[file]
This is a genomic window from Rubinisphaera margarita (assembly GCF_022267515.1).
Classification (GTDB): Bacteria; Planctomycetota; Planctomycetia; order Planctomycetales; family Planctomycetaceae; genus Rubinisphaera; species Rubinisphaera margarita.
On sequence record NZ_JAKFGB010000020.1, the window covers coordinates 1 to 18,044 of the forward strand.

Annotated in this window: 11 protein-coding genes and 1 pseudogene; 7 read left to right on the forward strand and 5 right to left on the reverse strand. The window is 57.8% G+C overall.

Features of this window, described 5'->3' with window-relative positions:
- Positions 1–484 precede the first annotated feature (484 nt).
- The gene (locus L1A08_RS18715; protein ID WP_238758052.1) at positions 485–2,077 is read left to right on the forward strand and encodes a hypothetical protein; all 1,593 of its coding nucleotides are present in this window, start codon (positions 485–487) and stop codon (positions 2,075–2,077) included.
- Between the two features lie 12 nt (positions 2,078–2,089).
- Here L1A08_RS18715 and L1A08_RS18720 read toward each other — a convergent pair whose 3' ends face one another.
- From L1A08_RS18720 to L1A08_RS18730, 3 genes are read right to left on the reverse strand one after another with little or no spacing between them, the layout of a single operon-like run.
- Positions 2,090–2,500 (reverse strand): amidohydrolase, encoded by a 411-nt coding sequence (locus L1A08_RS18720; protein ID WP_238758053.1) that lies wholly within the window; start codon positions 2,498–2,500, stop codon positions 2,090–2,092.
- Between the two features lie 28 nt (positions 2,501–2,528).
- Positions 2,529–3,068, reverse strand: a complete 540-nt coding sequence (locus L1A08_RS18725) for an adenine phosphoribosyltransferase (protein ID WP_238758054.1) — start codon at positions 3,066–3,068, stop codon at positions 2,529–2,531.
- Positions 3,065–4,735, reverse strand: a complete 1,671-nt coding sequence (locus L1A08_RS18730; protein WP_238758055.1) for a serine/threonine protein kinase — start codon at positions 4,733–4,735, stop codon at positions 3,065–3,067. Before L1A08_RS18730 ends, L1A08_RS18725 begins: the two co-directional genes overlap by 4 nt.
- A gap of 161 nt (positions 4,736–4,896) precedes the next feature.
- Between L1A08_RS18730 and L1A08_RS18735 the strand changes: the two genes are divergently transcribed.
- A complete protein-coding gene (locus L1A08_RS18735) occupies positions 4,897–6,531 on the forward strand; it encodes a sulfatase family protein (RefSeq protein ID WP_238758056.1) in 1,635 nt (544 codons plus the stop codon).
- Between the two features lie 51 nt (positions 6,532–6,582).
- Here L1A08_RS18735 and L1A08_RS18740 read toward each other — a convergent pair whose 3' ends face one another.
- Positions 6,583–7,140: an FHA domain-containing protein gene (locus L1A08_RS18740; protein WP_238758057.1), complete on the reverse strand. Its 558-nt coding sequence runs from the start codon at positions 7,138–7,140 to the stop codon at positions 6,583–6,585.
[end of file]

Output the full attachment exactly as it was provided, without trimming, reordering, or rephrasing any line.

This is a genomic window from Rubinisphaera margarita (assembly GCF_022267515.1).
Classification (GTDB): Bacteria; Planctomycetota; Planctomycetia; order Planctomycetales; family Planctomycetaceae; genus Rubinisphaera; species Rubinisphaera margarita.
On sequence record NZ_JAKFGB010000020.1, the window covers coordinates 1 to 18,044 of the forward strand.

Annotated in this window: 11 protein-coding genes and 1 pseudogene; 7 read left to right on the forward strand and 5 right to left on the reverse strand. The window is 57.8% G+C overall.

Features of this window, described 5'->3' with window-relative positions:
- Positions 1–484 precede the first annotated feature (484 nt).
- The gene (locus L1A08_RS18715; protein ID WP_238758052.1) at positions 485–2,077 is read left to right on the forward strand and encodes a hypothetical protein; all 1,593 of its coding nucleotides are present in this window, start codon (positions 485–487) and stop codon (positions 2,075–2,077) included.
- Between the two features lie 12 nt (positions 2,078–2,089).
- Here L1A08_RS18715 and L1A08_RS18720 read toward each other — a convergent pair whose 3' ends face one another.
- From L1A08_RS18720 to L1A08_RS18730, 3 genes are read right to left on the reverse strand one after another with little or no spacing between them, the layout of a single operon-like run.
- Positions 2,090–2,500 (reverse strand): amidohydrolase, encoded by a 411-nt coding sequence (locus L1A08_RS18720; protein ID WP_238758053.1) that lies wholly within the window; start codon positions 2,498–2,500, stop codon positions 2,090–2,092.
- Between the two features lie 28 nt (positions 2,501–2,528).
- Positions 2,529–3,068, reverse strand: a complete 540-nt coding sequence (locus L1A08_RS18725) for an adenine phosphoribosyltransferase (protein ID WP_238758054.1) — start codon at positions 3,066–3,068, stop codon at positions 2,529–2,531.
- Positions 3,065–4,735, reverse strand: a complete 1,671-nt coding sequence (locus L1A08_RS18730; protein WP_238758055.1) for a serine/threonine protein kinase — start codon at positions 4,733–4,735, stop codon at positions 3,065–3,067. Before L1A08_RS18730 ends, L1A08_RS18725 begins: the two co-directional genes overlap by 4 nt.
- A gap of 161 nt (positions 4,736–4,896) precedes the next feature.
- Between L1A08_RS18730 and L1A08_RS18735 the strand changes: the two genes are divergently transcribed.
- A complete protein-coding gene (locus L1A08_RS18735) occupies positions 4,897–6,531 on the forward strand; it encodes a sulfatase family protein (RefSeq protein ID WP_238758056.1) in 1,635 nt (544 codons plus the stop codon).
- Between the two features lie 51 nt (positions 6,532–6,582).
- Here L1A08_RS18735 and L1A08_RS18740 read toward each other — a convergent pair whose 3' ends face one another.
- Positions 6,583–7,140: an FHA domain-containing protein gene (locus L1A08_RS18740; protein WP_238758057.1), complete on the reverse strand. Its 558-nt coding sequence runs from the start codon at positions 7,138–7,140 to the stop codon at positions 6,583–6,585.